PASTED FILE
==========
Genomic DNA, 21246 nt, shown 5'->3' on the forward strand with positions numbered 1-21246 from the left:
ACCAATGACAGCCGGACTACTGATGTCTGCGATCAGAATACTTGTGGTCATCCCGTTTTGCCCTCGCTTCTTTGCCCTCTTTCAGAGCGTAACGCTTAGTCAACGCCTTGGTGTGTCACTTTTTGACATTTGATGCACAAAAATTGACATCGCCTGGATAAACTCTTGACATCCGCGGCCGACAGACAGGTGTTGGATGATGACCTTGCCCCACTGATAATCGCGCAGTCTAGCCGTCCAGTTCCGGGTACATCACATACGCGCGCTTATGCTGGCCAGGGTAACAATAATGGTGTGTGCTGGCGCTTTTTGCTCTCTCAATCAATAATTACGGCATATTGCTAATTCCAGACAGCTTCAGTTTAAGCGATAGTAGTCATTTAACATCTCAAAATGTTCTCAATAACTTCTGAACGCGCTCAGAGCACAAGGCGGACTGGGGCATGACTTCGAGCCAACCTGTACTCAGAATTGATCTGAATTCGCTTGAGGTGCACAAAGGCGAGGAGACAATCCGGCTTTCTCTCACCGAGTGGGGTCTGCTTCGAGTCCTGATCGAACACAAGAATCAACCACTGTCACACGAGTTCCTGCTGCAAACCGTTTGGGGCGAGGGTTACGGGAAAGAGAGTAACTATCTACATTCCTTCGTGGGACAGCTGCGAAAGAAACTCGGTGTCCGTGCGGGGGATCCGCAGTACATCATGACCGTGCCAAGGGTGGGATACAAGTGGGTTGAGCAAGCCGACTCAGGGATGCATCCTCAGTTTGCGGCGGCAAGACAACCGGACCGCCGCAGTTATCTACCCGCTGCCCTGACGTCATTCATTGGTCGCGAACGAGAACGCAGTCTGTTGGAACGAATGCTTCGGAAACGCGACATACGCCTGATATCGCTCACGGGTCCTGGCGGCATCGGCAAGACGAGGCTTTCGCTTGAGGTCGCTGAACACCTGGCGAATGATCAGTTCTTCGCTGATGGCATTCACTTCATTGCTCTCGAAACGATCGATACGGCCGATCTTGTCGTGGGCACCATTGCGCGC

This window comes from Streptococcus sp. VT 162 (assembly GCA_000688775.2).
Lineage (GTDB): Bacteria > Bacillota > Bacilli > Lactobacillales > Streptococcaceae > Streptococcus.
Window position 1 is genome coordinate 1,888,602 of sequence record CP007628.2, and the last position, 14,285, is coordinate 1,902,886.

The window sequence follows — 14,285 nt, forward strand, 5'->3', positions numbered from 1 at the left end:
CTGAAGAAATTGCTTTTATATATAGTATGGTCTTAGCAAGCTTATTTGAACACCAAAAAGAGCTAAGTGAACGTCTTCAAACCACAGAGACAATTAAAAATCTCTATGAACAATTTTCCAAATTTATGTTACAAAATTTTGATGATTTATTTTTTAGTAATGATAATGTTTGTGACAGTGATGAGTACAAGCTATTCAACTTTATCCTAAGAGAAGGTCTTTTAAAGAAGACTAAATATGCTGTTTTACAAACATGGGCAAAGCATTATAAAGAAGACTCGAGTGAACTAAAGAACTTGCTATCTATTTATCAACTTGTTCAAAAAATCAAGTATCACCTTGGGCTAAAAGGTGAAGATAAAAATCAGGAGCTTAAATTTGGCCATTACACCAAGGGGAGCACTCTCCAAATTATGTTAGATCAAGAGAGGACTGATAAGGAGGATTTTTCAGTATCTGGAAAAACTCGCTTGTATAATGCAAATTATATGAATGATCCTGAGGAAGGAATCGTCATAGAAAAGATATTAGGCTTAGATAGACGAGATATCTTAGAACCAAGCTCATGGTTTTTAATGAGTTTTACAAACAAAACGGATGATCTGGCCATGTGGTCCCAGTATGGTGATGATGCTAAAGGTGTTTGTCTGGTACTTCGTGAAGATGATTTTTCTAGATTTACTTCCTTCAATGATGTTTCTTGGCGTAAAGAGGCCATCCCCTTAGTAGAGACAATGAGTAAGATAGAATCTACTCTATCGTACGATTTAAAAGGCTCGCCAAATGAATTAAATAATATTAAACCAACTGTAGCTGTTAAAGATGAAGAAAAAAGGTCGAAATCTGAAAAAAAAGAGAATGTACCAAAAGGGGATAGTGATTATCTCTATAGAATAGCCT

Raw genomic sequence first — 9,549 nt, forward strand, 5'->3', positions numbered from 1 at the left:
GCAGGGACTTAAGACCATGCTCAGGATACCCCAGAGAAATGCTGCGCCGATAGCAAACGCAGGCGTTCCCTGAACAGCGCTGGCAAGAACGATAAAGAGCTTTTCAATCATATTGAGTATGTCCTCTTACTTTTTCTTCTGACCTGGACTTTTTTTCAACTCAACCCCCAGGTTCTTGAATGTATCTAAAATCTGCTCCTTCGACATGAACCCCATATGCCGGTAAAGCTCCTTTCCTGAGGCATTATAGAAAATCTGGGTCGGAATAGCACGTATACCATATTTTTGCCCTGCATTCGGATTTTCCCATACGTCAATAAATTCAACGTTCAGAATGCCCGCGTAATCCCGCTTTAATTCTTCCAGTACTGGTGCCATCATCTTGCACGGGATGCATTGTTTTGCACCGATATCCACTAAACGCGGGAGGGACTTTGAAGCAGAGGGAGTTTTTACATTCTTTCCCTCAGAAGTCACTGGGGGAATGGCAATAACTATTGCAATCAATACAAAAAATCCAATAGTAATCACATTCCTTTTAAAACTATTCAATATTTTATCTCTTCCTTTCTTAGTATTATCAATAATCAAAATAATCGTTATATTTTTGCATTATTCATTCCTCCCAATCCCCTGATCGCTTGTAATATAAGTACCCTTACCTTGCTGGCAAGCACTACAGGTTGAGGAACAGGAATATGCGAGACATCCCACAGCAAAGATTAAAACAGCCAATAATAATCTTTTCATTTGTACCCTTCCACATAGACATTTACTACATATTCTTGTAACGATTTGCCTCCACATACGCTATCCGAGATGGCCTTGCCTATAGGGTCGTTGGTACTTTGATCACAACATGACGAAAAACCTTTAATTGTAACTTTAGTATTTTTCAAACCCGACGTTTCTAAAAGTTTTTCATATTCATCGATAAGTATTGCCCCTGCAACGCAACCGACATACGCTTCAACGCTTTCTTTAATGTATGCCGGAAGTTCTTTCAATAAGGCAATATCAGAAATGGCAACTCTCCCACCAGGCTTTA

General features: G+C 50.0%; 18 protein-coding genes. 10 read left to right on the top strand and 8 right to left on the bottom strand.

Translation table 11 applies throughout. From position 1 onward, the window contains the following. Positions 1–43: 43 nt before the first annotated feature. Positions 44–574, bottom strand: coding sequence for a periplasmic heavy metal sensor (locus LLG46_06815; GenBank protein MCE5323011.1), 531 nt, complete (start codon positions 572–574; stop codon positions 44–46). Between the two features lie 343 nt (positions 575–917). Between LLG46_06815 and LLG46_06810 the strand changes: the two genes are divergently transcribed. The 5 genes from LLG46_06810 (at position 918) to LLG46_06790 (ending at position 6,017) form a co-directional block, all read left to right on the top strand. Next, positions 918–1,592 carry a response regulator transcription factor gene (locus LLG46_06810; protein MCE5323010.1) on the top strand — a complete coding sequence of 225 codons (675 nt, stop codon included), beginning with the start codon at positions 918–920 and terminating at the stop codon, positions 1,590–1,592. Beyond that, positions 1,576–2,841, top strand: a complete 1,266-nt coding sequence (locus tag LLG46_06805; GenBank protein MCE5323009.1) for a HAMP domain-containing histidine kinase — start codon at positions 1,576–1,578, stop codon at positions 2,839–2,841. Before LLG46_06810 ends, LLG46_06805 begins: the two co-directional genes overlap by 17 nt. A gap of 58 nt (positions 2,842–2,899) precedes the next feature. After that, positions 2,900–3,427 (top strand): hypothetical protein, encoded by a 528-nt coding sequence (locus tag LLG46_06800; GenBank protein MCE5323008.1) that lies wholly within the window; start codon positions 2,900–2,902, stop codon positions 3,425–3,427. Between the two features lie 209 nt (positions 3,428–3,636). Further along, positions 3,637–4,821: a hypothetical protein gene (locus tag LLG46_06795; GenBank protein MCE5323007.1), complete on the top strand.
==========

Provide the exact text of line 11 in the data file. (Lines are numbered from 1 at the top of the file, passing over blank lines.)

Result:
Translation table 11 applies throughout. From position 1 onward, the window contains the following. Positions 1–43: 43 nt before the first annotated feature. Positions 44–574, bottom strand: coding sequence for a periplasmic heavy metal sensor (locus LLG46_06815; GenBank protein MCE5323011.1), 531 nt, complete (start codon positions 572–574; stop codon positions 44–46). Between the two features lie 343 nt (positions 575–917). Between LLG46_06815 and LLG46_06810 the strand changes: the two genes are divergently transcribed. The 5 genes from LLG46_06810 (at position 918) to LLG46_06790 (ending at position 6,017) form a co-directional block, all read left to right on the top strand. Next, positions 918–1,592 carry a response regulator transcription factor gene (locus LLG46_06810; protein MCE5323010.1) on the top strand — a complete coding sequence of 225 codons (675 nt, stop codon included), beginning with the start codon at positions 918–920 and terminating at the stop codon, positions 1,590–1,592. Beyond that, positions 1,576–2,841, top strand: a complete 1,266-nt coding sequence (locus tag LLG46_06805; GenBank protein MCE5323009.1) for a HAMP domain-containing histidine kinase — start codon at positions 1,576–1,578, stop codon at positions 2,839–2,841. Before LLG46_06810 ends, LLG46_06805 begins: the two co-directional genes overlap by 17 nt. A gap of 58 nt (positions 2,842–2,899) precedes the next feature. After that, positions 2,900–3,427 (top strand): hypothetical protein, encoded by a 528-nt coding sequence (locus tag LLG46_06800; GenBank protein MCE5323008.1) that lies wholly within the window; start codon positions 2,900–2,902, stop codon positions 3,425–3,427. Between the two features lie 209 nt (positions 3,428–3,636). Further along, positions 3,637–4,821: a hypothetical protein gene (locus tag LLG46_06795; GenBank protein MCE5323007.1), complete on the top strand.